Failing, why it’s not all bad.

By Saul Sebag

A part of our lives that is larger than most of us care to admit are failures and weaknesses. The paradox is that while failure marks a defeat, it does not mean you are defeated. In fact, one consistent point that our Rare Birds Luminaries and Mentors agree on is that failure and discovering flaws that once held them back has been integral to finding true direction for their overarching purpose. What have we learnt from their failures? It’s not how you’ve failed, but overall how you respond to those failures.

Here are two stories of professional and personal successful-failures that are sung openly by the Rare Birds themselves:

Tales of Rare Bird Struggle number 1: Catriona Wallace Founder of Flamingo, Fifth Quadrant and Ventura

On her own journey as a female entrepreneur Rare Bird Catriona Wallace had to fight and develop herself through unusual routes to get to a point where she could be successful.

Originally Catriona was not interested in business, but it has been her diverse career choices that seem to have set her up with this unique entrepreneurial acumen that makes her who she is today.

Catriona remembers, “25 years ago it wasn’t common for men, let alone women, to become entrepreneurs and I knew I didn’t want to go into a corporate environment. I did what I thought was interesting and became a cop and worked as a detective in Kings Cross and went on to become a prosecutor training people in that branch.”

Despite having to look at other directions due to the limited opportunities for women in business environments, Catriona marks her time with the police force as a great lesson in her life, which she believes is responsible for her now unshakable confidence.

“I had to survive because the system would eat you up and destroy you if you didn’t. I was dealing with murderers, drug addicts, prostitutes, felons of all types, dealing with a corrupt system, the public doesn’t like you, criminals don’t like you and most of the cops are crooked. I did that for four years and at the end of that I was like that’s enough, I don’t need to rebel against what I’m destined for anymore.”

“She left to finish a degree in Economics and English Literature that spiralled into graduate recruitment at a management consultancy. But she became dissatisfied realising the consultancy was charging her services out at $1000 to clientele, while she only received a salary of $25,000.”

Carrying her many varied career, educational and life experiences, Catriona set up her own consultancy practice in her early 20s, walked into Prudential Insurance, and sold her service at $800 a day.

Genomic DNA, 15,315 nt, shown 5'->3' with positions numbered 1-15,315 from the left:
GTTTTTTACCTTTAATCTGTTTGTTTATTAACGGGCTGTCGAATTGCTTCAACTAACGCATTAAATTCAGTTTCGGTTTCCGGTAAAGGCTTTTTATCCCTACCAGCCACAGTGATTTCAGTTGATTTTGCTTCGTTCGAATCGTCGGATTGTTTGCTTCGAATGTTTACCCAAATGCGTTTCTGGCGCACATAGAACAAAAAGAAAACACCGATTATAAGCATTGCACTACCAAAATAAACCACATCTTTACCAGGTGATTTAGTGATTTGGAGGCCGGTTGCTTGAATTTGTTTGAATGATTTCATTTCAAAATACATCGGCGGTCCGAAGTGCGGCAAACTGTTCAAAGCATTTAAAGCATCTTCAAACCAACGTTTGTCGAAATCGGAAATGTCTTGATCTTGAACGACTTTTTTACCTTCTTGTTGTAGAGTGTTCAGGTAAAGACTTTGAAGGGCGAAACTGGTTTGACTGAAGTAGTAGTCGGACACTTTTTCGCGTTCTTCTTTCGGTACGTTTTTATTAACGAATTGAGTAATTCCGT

She states, “I was the only person I knew who had done that. My father, who is probably the only mentor I have ever had, was watching over me so I was able to. It was just okay to try and okay to fail. I made a fortune and that’s when I started to do philanthropic stuff, I really gave it all away and essentially continued on that path of building my own practice.”

Catriona Wallace’s winding journey to entrepreneurial success shows that professional difficulties and barriers can lead a person to develop their potentials.


Tales of Rare Bird struggles, number 2: Nahji Chu, Founder and CEO of MissChu

Originally from Laos, Nahji escaped the 1975 Pathet Laos Regime with her immediate family. Not long after, the Australian government made them one of the first Vietnamese/Laotian refugees to settle in Australia.

Nahji recalls the challenges of being culturally different, “Everything’s really polished and shiny to refugees. We were the first Asians in school and no one liked it. All the Australians were like, ‘I hate you’ and they were the looks we would get. It was full on hatred.”

Language was another barrier, “Things like I had to go to the toilet in class but you didn’t know how to say it. I had to learn my ABCs from scratch. Even though I was bright I used to always use cheat cards. I was desperate to catch up with everyone else.”

As she grew up Nahji, like many of us, had issues finding her identity in Australia as a refugee, ‘I have made mistakes but I am very good at coming back to the path. I partied and took drugs but I came back. It’s part of my journey and what makes me the person I am. A lot of Vietnamese women are not allowed to party. It’s not ladylike, it’s disrespectful. Mum would say, “it’s not what we do in our culture.” She was worried about what people were going to say.”

On her subsequent success she stated, “I’m very proud of my culture, very proud to be a Vietnamese refugee who made it in this country. I wanted to say to Australia, ‘I want to celebrate what it is that is Australian – and that is refugees and migrants.”

Proud of her achievements, Nahji has come a long way from being the refugee without a single word of English and selling rice paper rolls. She is proud of aiming high, finding her own way around her challenges and finding a means to represent her culture and make a living in Australia through her MissChu company.

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Failure, as have heard from our Inspiring Rare Birds, is a vital part of finding your identity and entrepreneurial direction. So go and fail, but make sure you do so successfully, free from despair.

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